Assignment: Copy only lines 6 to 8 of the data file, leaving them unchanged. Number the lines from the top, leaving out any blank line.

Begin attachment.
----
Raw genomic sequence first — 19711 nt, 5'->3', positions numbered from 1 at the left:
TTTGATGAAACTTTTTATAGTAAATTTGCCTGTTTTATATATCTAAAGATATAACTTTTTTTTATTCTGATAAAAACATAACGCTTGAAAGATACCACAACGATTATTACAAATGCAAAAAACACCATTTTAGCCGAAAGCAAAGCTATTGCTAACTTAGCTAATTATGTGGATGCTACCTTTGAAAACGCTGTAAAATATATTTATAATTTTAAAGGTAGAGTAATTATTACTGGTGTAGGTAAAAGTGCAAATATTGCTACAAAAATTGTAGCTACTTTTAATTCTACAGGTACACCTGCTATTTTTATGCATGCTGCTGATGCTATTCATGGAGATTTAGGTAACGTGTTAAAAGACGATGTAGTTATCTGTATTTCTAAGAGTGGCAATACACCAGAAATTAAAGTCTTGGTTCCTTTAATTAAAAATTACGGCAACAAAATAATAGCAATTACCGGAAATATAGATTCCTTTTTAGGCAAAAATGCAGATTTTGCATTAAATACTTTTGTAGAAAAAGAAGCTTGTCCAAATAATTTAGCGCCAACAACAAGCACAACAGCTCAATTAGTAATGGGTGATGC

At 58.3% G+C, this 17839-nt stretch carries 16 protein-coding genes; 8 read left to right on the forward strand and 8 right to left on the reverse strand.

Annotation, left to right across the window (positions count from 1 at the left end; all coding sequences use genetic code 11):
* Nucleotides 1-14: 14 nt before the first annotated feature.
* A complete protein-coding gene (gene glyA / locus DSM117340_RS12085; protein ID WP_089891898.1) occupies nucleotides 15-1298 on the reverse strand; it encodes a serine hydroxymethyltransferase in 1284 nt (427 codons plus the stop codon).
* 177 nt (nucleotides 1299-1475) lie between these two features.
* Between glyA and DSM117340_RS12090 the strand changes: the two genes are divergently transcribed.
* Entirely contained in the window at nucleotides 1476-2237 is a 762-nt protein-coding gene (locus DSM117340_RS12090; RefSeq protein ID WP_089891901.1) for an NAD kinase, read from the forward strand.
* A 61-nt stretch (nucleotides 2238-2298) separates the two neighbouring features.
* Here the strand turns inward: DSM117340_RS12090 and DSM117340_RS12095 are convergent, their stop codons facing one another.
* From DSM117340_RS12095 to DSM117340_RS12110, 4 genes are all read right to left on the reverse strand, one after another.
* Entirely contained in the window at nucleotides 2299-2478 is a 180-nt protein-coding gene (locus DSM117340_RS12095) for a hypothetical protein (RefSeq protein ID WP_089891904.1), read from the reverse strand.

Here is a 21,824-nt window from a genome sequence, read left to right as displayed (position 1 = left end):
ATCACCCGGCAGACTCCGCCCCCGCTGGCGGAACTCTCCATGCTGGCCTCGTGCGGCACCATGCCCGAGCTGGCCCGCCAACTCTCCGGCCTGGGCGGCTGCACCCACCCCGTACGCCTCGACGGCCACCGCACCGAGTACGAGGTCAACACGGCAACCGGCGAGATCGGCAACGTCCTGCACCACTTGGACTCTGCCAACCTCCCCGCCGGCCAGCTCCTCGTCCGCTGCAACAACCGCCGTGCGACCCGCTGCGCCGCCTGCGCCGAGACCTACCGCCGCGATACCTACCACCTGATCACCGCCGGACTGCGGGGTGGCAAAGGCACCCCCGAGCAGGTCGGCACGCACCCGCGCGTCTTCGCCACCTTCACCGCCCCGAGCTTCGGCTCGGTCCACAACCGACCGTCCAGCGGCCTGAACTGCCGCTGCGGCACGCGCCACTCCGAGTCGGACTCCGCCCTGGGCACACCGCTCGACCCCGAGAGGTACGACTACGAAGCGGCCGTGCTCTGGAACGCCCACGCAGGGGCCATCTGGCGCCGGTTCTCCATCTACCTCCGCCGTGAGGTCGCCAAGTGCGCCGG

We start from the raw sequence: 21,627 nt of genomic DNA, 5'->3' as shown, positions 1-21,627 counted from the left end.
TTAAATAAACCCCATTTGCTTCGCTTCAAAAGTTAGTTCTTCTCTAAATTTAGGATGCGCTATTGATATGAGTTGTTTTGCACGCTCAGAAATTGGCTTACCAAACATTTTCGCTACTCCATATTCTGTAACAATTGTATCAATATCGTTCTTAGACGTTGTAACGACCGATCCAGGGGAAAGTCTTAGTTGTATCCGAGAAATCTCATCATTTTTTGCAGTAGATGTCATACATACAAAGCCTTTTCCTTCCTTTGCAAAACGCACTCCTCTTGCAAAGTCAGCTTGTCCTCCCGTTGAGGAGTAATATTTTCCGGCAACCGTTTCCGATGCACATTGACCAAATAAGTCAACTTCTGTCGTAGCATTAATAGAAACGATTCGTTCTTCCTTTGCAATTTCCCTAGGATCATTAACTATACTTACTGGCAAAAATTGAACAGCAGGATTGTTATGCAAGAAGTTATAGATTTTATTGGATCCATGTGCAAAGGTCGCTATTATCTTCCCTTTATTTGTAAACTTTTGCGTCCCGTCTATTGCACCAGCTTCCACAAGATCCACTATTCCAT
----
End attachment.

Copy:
* A complete protein-coding gene (gene glyA / locus DSM117340_RS12085; protein ID WP_089891898.1) occupies nucleotides 15-1298 on the reverse strand; it encodes a serine hydroxymethyltransferase in 1284 nt (427 codons plus the stop codon).
* 177 nt (nucleotides 1299-1475) lie between these two features.
* Between glyA and DSM117340_RS12090 the strand changes: the two genes are divergently transcribed.